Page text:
Pat's buddy Dan has a condo on the mountain and hosted the visit. Dan's hospitality is always top-notch, and this was no exception. Upon arriving, Dan had lunch ready and Pat partook.
Schweitzer has gone in on the idea of allowing fatbikes on their nordic trails this year, but only partway. Please. So how it works is that they make a day-by-day decision on whether fat tires will or won't be too damaging to the trail surface, based on conditions. If conditions are favorable, bikes are allowed on the trails. After 1:00 pm. Which, Pat guesses, is just slightly better than the original plan, which was to allow only rental bikes on the trail, and prohibit any user-owned bikes at all.
Look, Pat does get it. These are established trails, with established user bases, and now there's this new type of user, whose behavior is not exactly predictable, and getting everyone to play well together is not just a slam dunk. But the system now in place only works for users who stay on the mountain (and probably not even all that well for them). How can Schweitzer attract day users from Spokane or Cd'A when the potential user has no way to find out if they will be allowed to ride on any given day until 9:00 am on said given day, and then if they do make the drive, won't be able to hit the trails until after 1:00? They can't, thinks Pat.
This is the rental fleet, and for someone already on the mountain who wants to give fatbiking a try, they are incredibly affordable and convenient. Assuming that trail conditions allow riding on the particular day that said someone wants to give fatbiking a try, of course.
But enough with all the debbie downer dialogue. Pat's primarily positive.
He would say that the ride through the village, to the start-finish line, was novel and fun as hell. He would say that mixing it up with the alpine ski crowd was quite the unique experience and that hearing the comments made him, at times, imagine himself a celebrity.
|Following Dan and his skinny butt through the crowd.|
Per the order of events, the snowshoe racers went off first, at 2:00. The size of the field was not exactly, umm, overwhelming. But what the group lacked in quantity, they more than made up for in quality. Enthusiastic and fun folks. Pat is starting to really dig snowshoe'ers, which is good, seeing as how he is one.
|Pat's purchased pass.|
After which, there was a certain amount of time available with which to warm up. Dan doesn't normally even let himself enjoy fatbiking, but on this day, he made an exception.
The sun was out and the the fog was blanketing the valley below and Picnic Point was picture perfect.
Once back at the start-finish line, the clock was ticking down to start time and the competition was starting to get all serious. All joking and small talk was banned. Pat kids you not.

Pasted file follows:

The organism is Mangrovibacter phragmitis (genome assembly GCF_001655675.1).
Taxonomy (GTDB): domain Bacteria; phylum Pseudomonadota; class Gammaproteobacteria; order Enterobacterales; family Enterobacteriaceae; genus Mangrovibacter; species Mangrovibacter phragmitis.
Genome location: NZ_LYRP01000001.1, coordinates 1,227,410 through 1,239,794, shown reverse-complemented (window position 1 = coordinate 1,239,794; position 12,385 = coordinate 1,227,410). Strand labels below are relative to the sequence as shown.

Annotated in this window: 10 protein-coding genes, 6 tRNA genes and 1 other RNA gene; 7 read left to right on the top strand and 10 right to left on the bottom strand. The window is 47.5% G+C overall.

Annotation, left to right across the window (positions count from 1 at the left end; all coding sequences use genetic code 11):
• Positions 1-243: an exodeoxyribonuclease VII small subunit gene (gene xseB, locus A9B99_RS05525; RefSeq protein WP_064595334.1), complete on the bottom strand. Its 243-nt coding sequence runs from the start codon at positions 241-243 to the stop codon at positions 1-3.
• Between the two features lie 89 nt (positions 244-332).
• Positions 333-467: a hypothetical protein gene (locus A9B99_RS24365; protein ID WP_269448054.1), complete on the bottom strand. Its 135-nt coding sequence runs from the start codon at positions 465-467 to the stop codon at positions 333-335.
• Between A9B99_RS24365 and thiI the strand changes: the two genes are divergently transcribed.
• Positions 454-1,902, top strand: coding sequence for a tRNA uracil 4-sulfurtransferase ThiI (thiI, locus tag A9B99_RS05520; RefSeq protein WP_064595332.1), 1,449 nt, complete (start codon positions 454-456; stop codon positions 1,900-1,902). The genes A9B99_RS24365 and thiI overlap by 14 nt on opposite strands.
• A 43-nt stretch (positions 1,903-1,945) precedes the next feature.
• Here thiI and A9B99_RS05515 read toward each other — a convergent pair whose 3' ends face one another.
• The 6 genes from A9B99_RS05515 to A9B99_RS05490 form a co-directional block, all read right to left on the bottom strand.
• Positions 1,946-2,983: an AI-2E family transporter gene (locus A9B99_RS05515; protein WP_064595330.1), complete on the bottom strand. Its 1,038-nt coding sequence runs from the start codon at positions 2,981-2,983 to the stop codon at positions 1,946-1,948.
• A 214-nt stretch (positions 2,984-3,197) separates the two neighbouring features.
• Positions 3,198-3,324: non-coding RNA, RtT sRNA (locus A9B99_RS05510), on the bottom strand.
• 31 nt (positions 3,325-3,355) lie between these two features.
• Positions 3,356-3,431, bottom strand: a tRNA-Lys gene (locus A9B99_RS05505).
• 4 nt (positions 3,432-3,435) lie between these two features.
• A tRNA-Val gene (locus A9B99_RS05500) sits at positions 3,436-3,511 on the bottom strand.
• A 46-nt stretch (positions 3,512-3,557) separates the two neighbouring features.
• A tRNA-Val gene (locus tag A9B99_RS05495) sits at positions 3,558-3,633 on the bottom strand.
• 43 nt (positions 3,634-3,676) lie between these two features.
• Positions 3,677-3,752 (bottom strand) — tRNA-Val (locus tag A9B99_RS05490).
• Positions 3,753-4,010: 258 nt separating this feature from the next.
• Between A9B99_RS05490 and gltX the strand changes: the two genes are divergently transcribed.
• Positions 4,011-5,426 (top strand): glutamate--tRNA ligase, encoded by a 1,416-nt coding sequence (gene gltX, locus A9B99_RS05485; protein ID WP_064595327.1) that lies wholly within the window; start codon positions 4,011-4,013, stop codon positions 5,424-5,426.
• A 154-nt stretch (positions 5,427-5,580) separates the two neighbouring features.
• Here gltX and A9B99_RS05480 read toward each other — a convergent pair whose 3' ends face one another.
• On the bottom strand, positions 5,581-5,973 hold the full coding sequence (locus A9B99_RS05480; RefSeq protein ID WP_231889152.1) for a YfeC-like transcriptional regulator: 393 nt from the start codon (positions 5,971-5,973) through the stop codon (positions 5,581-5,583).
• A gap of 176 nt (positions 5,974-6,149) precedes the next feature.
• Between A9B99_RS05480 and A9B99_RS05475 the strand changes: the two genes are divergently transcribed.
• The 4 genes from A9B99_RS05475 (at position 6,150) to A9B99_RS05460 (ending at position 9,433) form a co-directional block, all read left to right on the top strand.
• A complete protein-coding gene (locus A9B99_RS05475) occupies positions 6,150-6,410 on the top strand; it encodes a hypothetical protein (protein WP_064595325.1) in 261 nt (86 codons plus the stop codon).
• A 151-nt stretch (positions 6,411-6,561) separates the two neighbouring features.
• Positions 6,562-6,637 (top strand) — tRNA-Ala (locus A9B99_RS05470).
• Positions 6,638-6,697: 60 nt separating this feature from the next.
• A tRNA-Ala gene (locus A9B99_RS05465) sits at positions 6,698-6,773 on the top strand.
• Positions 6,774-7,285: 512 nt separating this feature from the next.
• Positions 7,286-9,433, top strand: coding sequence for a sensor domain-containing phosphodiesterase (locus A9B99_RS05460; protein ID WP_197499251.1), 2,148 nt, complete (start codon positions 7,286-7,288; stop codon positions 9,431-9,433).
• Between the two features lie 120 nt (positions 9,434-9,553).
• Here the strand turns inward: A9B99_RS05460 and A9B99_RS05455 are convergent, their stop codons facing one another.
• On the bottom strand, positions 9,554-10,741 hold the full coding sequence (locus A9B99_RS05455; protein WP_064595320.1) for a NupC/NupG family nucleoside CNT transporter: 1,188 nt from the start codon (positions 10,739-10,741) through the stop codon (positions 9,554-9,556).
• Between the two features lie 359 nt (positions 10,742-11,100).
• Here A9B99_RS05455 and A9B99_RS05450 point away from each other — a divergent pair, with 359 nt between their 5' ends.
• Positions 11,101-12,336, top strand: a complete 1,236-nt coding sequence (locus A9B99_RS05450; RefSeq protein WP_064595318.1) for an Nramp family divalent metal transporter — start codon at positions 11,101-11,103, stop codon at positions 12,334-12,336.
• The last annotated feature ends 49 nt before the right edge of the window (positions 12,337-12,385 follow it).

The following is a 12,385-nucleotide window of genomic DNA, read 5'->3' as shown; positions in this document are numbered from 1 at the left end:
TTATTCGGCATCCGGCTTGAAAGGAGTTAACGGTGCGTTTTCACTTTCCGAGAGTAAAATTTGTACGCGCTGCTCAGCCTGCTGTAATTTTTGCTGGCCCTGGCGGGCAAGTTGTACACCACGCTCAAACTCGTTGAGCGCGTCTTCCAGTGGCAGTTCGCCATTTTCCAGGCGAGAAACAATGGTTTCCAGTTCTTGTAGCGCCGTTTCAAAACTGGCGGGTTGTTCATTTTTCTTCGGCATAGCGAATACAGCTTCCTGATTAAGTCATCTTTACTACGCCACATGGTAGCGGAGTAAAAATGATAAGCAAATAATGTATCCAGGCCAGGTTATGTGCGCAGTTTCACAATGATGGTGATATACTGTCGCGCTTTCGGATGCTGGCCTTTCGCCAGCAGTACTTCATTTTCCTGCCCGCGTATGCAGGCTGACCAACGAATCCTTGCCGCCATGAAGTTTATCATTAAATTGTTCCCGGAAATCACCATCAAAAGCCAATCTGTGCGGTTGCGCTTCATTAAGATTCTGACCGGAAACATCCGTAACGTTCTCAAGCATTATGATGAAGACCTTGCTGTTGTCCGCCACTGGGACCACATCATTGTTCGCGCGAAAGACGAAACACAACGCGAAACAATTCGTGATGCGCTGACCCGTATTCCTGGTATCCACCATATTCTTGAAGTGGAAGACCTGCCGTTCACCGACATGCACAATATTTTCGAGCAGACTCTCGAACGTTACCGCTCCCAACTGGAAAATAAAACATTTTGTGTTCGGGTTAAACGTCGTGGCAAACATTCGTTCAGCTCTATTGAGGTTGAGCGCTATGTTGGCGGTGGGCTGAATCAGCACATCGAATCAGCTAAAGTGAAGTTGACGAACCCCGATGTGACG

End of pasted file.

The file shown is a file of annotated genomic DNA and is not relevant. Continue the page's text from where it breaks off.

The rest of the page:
Passive Pat had planned on playing. "Participating". This was not to have been a truly competitive event for him. But somewhere around Athol he started getting the idea that this may be his best and last and only chance in life to win a bike race.
He did start slow, and then as he sized up his competition during those first few hundred yards of the race, he began to harbor the illusion that he could prevail. Pain was present. Puke was poised to project. Pain persevered and prospered.
Our mighty hero held the wheel of eventual winner Wayne (far left in picture above) for as long as he could, and it was a galant effort. (As of tonight, Pat is still coughing up parts of his lungs, but he digresses.) Yes, drafting was a factor, as there were certain, extended, gradual downhill sections that were continual 20+ mph stuff. His computer showed a max speed for the day of 30 mph.
In the end, Wayne was just too strong and Pat blew up and fell off the back. Pursuantly, Pat panicked. The 3rd place participant (Charles, standing right next to buddy Wayne) was hot on Pat's wheel. Pat pedalled. Productively. It was a close finish, and Pat persevered. Pow! (Pat was very glad that the race was not 10 yards longer.)
The race had taken a tremendous toll on him, but Pat understood that post-race hydration was key to a rapid recovery, and acted accordingly. Thereby averting serious negative consequences.
The aforementioned grousing notwithstanding, Pat does totally appreciate the staff at Schweitzer for putting this event together, as it was clear that it was no small effort. And to Dan, for all his fatbike advocacy up there. And who also finished seconds behind, in 4th. I think he would have kicked Pat's ass, if he hadn't been tempted by and then eaten a Krispy Kreme on race morning. This was Pat's first-ever time racing fatbikes on a dedicated course in the snow, and honestly, he thinks it was rad. Props, people.